An employment immigration visa program for skilled international workers that has historically been in demand is now seeing statistical declines.
That is the conclusion of a recent report by Bloomberg, which found last month that certain job categories covered by the H-1B visa program saw fewer preliminary applications from U.S. employers in 2021 compared to last year.
For example, the publication found that H-1B applications submitted for engineering mathematics jobs declined 12.6% year over year during the fiscal year ending in September. 2021 is the second consecutive year in which this measure declined, Bloomberg said.
The trend may be surprising to employers who have been keeping tabs on immigration in recent years, but sources who spoke to HR Dive believe it may have less to do with demand for the workers who would typically fill H-1B slots and more to do with the logistical challenges imposed by the COVID-19 pandemic.
Why is the decrease happening?
For many consecutive years, H-1B visa petitions from employers have exceeded the annual cap placed on the visas' allotment by the U.S. Department of Homeland Security. That employers are still utilizing the full allotment — even with some declines — should be a sign that demand remains high for the visas, said Scott Bettridge, chair of the immigration practice at Cozen O'Connor.
Dick Burke, CEO of immigration services provider Envoy Global, concurred that H-1B visas remain important to employers' hiring goals. "So many of those employers are depending on the tech space, and the shortage of STEM workers remains pervasive," he said in an interview.
Rather, Burke pointed to deficiencies in the federal government's immigration processing capabilities, which he said could be attributed in part to the pandemic and in part to "tumult in the last administration."
Others, including Littler Mendelson's Jorge Lopez, shareholder and chair of the firm's global mobility and immigration practice group, believe that a shortage of STEM graduates produced by the U.S. education system is part of the problem.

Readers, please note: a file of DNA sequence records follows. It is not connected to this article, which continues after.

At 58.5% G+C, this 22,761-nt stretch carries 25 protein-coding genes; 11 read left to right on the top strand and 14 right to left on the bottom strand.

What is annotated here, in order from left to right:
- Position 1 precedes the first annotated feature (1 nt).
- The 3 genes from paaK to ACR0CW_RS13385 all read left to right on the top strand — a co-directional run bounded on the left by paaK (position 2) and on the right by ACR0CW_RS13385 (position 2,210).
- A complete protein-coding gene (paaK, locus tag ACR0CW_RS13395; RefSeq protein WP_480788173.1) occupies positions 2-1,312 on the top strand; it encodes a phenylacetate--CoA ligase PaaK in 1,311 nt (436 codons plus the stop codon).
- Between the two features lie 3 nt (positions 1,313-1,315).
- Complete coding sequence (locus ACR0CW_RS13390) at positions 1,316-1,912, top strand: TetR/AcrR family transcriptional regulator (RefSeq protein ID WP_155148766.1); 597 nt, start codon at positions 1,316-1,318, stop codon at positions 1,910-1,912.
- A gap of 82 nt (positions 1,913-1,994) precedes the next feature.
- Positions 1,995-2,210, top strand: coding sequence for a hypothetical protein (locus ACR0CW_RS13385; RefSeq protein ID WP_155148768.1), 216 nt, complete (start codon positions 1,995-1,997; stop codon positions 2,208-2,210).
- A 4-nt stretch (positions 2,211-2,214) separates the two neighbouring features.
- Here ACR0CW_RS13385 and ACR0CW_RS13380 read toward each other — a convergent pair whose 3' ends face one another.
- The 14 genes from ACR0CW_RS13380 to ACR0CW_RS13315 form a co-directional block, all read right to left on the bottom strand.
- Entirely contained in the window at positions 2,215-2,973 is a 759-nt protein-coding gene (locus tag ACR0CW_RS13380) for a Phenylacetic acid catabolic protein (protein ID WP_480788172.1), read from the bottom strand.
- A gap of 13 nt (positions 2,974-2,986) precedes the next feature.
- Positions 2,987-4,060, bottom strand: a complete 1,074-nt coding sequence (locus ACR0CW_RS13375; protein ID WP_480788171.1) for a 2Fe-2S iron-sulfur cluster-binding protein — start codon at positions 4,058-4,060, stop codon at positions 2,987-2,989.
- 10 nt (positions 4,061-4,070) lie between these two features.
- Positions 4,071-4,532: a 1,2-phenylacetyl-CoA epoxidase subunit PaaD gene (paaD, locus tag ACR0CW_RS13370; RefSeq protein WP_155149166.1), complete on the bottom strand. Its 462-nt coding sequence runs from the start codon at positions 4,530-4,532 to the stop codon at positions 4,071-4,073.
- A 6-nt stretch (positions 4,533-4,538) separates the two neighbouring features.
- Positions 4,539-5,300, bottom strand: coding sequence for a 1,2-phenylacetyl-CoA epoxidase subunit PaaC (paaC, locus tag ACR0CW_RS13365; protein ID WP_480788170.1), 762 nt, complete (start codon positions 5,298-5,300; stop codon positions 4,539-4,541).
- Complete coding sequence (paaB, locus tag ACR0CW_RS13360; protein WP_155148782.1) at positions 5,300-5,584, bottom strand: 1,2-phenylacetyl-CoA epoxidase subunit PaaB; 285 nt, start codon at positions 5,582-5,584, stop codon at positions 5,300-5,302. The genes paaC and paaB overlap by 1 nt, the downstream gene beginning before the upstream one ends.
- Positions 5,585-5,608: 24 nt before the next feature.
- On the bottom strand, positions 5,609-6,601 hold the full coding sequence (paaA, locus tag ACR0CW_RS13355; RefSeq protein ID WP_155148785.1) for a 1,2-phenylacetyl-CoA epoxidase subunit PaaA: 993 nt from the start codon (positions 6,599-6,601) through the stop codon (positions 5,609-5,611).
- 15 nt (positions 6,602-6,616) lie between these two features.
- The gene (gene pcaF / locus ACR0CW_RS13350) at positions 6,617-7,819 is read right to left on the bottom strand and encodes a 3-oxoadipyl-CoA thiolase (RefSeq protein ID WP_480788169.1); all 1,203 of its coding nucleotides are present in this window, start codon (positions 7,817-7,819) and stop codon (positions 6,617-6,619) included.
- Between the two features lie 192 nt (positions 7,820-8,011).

By and large, the pandemic has impacted international travel and relocation plans for employers in all industries, Bettridge said, noting that U.S. consulates abroad were closed in some cases for more than a year as COVID-19 spread. The U.S. Department of State also temporarily suspended routine services at embassies and consulates.
Meanwhile, processing times varied by country and embassy, Bettridge continued. Those in nations like Australia may be back online, but others, including Columbia, will not take visa appointments until next year or have suspended the process indefinitely.
Expanded remote work capabilities may have played a role in scaling back visa demand, though sources disagreed on the subject. Bettridge said companies with sufficient international presence and reach may be able to explore opening offices abroad in which highly skilled workers could operate.
"Some of my clients may have a little bit of remote work outside the U.S., but there's a complicating factor there in that a particular company may not have an operation in the country," Lopez said. He noted that it may not make sense to set up remote work abroad if an employer is concerned about being subject to other nations' employment laws.
Though Envoy has considered remote work in its analysis of H-1B trends, Burke said that the company generally does not view it to be a significant factor.
"What we have found in our practice and in our surveying is that the move to remote work is not extended all the way through to working from your home country," he added. Instead, U.S. employers surveyed by Envoy have emphasized the need for international employees, including H-1B visa holders, to be in the same time zone as — and in proximity to — their team members.
Methods for navigating slowdowns
The delays associated with submitting and receiving a response on an H-1B visa petition have created significant difficulty for employers that rely on the program, Bettridge said. As a result, some of those employers are pursuing different strategies to ensure their pipeline of international talent remains intact.